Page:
ALL A-TWITTER WITH THESE AFRICAN BIRDING EXPERIENCES
While many travellers head to Africa in search of the furry and fearsome Big Five, a growing number of visitors are arriving with their binoculars trained on something altogether smaller. For avid twitchers, Africa boasts some of the best birdwatching on the planet.
Realising that ticking every one of the world’s 11,000 species off their list is beyond their reach, “a lot of birders are now focussing on seeing every single bird family in the world,” explains Adam Riley from Rockjumper Birding Tours, who says that of the 240 bird families found worldwide “Africa has about a dozen bird families that occur nowhere else.”
South Africa’s Sugarbirds and Rockjumpers are unique on the planet. In the heart of Africa, the striking Shoebill is one of the highlights of Uganda, while Ghana is the best place to see Picathartes (rockfowls), Egyptian Plovers and Hyliotas. “Ghana is very popular, as it is the only country in West Africa that has good infrastructure, is very stable, is English-speaking and has a lot of the West African bird species that can’t be found anywhere else in the world,” adds Riley.
And although more famous for its annual wildebeest migrations, Tanzania is a hotspot for birding in East Africa. While South Africa is home to around 850 species, Tanzania counts north of 1000, with the birdlife both prolific and diverse, particularly in the equatorial regions.
While the combination of superb birding and developed infrastructure sees South Africa and East Africa claim most of the continent’s twitching tourists, adventurous travellers are also beginning to venture further afield. “Rwanda is becoming very popular now. It is a small country with a lot of diversity,” says Riley. “It is really good for gorilla viewing, but also has excellent birds [and] many of them are endemic to what is known as the Albertine Rift Valley.”
Ethiopia and Cameroon have also proven popular in the past for their array of rare species, but “political instability has meant that our tours to Ethiopia and Cameroon have had to be cancelled,” cautions Marje Hemp from tour operator Birding Africa.
Morocco is also growing in popularity, offering up a range of species endemic to the Atlas Mountains and Sahara Desert. Winter in the northern hemisphere is the best time to visit, thanks to the mild temperatures and added bonus of sighting over-wintering European migrants.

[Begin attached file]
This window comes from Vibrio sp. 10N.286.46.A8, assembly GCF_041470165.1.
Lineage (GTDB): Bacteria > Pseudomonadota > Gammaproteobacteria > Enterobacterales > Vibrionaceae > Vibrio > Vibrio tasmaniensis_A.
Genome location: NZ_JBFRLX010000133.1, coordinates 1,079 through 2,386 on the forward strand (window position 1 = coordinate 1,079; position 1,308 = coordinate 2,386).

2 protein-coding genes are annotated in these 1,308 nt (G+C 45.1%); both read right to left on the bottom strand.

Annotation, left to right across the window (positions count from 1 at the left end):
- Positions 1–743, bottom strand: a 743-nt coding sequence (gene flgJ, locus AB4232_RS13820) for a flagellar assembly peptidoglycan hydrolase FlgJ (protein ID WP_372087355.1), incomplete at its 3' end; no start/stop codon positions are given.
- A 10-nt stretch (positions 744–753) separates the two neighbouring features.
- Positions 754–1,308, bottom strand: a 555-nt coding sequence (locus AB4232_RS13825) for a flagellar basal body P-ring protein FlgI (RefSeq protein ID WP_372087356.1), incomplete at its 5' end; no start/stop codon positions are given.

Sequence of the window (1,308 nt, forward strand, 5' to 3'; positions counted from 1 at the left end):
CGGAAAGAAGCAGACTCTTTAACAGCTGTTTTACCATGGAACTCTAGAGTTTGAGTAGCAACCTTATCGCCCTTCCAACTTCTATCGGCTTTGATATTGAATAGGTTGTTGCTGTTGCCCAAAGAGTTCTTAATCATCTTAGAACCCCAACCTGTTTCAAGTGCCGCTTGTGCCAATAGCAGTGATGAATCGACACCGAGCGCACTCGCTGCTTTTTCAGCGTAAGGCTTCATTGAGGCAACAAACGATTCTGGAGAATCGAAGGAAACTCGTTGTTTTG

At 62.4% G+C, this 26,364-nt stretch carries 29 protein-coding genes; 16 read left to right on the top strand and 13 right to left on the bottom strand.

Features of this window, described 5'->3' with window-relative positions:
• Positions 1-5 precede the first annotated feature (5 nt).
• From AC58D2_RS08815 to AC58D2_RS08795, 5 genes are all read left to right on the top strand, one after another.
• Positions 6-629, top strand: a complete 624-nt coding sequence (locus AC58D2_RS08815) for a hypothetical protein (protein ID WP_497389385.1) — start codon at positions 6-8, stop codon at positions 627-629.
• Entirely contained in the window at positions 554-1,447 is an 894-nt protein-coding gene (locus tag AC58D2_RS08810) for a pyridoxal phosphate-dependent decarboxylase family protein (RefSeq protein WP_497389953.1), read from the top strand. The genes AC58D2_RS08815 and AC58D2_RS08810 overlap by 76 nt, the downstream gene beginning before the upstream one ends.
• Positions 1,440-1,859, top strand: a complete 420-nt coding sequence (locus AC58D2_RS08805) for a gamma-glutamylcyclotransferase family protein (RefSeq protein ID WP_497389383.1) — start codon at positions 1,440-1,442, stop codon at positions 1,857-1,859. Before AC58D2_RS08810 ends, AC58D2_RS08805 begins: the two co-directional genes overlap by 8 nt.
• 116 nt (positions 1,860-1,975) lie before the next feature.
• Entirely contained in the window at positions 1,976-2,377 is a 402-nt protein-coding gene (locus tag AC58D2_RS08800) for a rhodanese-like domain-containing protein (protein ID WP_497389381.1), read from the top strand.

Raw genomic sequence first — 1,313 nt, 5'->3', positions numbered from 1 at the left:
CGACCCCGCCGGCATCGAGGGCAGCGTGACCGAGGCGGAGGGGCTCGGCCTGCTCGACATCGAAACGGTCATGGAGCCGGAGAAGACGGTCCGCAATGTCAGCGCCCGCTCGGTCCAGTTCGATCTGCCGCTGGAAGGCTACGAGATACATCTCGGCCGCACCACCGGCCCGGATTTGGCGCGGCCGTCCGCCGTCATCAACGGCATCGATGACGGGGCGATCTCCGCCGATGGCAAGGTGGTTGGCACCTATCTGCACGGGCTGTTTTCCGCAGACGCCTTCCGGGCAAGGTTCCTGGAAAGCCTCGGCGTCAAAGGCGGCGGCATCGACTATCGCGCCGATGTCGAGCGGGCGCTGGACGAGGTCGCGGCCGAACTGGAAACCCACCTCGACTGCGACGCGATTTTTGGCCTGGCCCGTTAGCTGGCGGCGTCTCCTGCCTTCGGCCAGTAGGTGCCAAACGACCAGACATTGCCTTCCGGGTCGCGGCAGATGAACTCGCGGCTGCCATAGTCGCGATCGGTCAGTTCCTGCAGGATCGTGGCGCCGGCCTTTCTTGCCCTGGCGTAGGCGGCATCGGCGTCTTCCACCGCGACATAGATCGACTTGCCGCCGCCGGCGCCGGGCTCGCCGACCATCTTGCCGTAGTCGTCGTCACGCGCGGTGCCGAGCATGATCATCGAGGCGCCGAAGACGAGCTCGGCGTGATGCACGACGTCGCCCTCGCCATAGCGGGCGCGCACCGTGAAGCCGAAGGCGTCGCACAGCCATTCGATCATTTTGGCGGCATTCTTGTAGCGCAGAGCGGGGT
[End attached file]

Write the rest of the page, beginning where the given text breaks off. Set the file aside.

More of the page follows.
Choosing the right combination of destination and season is critical for a twitching safari. South Africa’s best birding is between October and March, with local species in breeding plumage and European and African migrants swelling the ranks of feathered subjects. The Western Cape region, in particular, boasts high degrees of endemism (species found nowhere else), and offers with the opportunity for pelagic birding on daylong boat trips south of Cape Point.
Uganda’s combination of gorillas, rainforests and birding has also helped to make it a sought-after destination for adventurous birders. “March until mid-June, and September to November, are good for sighting breeding resident birds. Then you can see them in breeding plumage, and much more easily as they have young ones to take care of,” explains Crammy Wanyama from Kampala-based Avian Safaris. “October to March is good for Palaearctic migrants.”
Many birders visit Africa with plans to do little more than stare down the barrel of their binoculars, but local operators cater for casual, enthusiastic and obsessive twitchers. “Most of the tours we offer are for the keen, but not too fanatical birder,” says Riley from Rockjumper Birding Tours. “Then we also offer a wide range of tours that appeal to soft-core birders who also want to spend a lot of their time and focus looking at wildlife or flowers or enjoying wine.”
“Our tours all have a birding focus, but we are happy to include novices too as well as those who enjoy mammals and other wildlife,” adds Hemp. “’Listers’ will go for our more endemic bird tours. Our Cape Town day tours are aimed at both ‘listers’ and the novice birder.”